Between March 7 and March 21, 2020, Nielsen reports that total sales for consumer packaged goods (CPG) in the U.S. increased by $8.5 billion from the previous two weeks — that’s 15x the normal rate of change for a typical two-week period.
The surge in sales can be directly attributed to COVID-19. Because of the global effects of the virus, many CPG trend predictions for 2020 have already become obsolete or resulted in a change in priorities. Below, we highlight the top seven CPG trends that we’ve seen during the first half of 2020.
1. Direct-to-Consumer Sales
In the midst of COVID-19, consumers are looking toward any business that can fulfill their needs, including small direct-to-consumer (DTC) brands.
Retail Customer Experience explains that small DTC brands that make health products and household essentials have seen a significant uptick in sales in the last few months. In the last two weeks of March, Peach, an eco-friendly bathroom tissue manufacturer, saw a 279% increase in new customers compared to the previous two weeks. Similarly, Touchland, a hand sanitizer manufacturer, sold out of their products and have a waiting list of 10,000+ orders to get through.
What About Retailers?
What about CPG brands that sell their products through retailers? If they can sell directly to consumers, how are retailers being affected? These questions have plagued retailers for the last few years, especially with the rise of CPG eCommerce websites.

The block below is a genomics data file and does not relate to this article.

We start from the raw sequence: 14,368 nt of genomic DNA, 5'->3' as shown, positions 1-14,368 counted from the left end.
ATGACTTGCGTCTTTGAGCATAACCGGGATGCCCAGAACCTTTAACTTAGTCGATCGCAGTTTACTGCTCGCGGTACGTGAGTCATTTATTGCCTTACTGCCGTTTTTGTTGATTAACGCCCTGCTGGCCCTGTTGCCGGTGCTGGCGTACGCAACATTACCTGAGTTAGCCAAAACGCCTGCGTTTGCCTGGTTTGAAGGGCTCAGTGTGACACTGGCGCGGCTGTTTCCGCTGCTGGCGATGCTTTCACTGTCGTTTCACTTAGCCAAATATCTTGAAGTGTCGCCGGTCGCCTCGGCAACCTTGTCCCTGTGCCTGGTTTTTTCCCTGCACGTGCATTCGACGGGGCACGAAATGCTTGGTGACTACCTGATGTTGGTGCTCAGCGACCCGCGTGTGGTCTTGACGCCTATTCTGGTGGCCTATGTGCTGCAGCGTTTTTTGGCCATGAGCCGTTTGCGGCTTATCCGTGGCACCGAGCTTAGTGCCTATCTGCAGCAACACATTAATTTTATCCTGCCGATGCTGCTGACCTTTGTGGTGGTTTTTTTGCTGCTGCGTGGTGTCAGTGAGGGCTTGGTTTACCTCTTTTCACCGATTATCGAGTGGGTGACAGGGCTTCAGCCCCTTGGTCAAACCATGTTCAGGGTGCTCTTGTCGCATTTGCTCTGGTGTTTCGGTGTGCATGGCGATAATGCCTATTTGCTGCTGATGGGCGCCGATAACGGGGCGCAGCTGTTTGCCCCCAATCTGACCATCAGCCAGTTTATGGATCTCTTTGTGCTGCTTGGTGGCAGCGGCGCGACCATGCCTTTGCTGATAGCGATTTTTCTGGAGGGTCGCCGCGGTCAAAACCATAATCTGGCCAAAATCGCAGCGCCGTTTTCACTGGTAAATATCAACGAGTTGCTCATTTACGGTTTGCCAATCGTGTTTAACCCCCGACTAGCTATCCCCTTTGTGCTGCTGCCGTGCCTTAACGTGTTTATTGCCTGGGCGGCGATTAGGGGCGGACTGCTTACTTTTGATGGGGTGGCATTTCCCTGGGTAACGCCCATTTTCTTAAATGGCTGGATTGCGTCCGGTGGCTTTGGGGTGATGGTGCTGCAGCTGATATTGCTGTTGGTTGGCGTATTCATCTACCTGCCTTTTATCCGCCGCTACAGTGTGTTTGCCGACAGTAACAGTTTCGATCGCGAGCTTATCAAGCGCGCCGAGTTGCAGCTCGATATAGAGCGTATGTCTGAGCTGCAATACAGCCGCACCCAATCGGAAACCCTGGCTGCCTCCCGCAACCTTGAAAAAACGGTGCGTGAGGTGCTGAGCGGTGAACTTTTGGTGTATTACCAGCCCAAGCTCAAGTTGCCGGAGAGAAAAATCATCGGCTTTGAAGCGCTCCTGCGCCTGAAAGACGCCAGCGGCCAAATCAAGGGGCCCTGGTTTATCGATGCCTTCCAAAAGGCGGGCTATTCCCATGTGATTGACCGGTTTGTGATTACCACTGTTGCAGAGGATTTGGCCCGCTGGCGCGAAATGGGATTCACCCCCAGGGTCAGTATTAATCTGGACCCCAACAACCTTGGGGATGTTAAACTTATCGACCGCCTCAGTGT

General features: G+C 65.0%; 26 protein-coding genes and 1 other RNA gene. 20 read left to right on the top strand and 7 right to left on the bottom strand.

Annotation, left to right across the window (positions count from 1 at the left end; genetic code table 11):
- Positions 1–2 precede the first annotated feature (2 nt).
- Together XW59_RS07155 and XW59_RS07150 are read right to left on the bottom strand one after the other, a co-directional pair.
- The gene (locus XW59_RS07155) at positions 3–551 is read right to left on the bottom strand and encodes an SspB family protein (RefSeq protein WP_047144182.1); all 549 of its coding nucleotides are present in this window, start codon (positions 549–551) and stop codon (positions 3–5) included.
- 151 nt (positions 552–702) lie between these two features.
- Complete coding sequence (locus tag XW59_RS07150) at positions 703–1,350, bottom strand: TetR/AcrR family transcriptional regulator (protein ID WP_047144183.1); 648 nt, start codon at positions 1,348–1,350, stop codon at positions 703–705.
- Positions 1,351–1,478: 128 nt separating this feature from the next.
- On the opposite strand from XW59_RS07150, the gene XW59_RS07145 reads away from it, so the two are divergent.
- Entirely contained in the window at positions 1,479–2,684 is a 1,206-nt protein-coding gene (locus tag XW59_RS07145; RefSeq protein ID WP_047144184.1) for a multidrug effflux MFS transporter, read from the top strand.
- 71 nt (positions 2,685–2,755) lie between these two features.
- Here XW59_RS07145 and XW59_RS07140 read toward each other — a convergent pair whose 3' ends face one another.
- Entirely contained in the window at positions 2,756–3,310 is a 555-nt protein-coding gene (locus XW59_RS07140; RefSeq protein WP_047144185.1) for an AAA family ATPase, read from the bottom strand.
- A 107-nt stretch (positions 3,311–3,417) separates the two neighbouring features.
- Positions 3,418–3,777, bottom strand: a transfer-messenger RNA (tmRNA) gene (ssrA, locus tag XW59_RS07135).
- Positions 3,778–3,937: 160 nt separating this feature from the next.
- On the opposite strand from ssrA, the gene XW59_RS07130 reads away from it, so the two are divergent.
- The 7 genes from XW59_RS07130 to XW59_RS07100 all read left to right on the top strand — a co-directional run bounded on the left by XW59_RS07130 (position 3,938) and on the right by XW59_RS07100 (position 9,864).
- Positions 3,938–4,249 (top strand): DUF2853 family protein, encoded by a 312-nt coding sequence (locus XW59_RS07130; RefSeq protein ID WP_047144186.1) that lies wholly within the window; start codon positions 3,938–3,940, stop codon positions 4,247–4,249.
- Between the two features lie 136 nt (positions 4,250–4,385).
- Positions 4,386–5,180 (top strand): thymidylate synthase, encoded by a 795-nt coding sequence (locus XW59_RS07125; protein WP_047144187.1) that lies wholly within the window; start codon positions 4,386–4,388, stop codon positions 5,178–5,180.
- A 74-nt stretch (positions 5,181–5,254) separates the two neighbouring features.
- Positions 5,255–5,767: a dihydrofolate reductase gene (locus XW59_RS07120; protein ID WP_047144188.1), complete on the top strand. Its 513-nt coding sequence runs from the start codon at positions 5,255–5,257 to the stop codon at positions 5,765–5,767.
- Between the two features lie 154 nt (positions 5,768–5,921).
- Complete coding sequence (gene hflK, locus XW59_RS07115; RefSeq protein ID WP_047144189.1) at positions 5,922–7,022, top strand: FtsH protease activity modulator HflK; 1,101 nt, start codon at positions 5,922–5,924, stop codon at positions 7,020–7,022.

Take Wrangler for example. Their products are available in brick-and-mortar and online stores, like Kohl’s, as well as directly through their own eCommerce website. If a shopper purchases jeans through the Wrangler eCommerce store, Wrangler has the advantage of gaining insight into that customer’s valuable data — that’s data that wouldn’t have been available to them if the shopper purchased through Kohl’s. However, this can end up cannibalizing customer sales. If Kohl’s isn’t selling Wrangler products, there is a good chance they may not prioritize them in their inventory.
One possible pivot is for CPG brands to serve as fulfillment centers for their retailers. In this scenario, a customer would purchase Wrangler jeans from the Kohl’s website, and the customer’s closest Wrangler distribution center would fulfill the order. This keeps the sale under Kohl’s jurisdiction while also sharing a bit of valuable customer data with Wrangler.
2. Customer Service
COVID-19 has exposed weaknesses for many businesses, with customer service being one of the most telling. There’s no such thing as “business as usual” anymore, and customer service teams in every industry have had to adapt.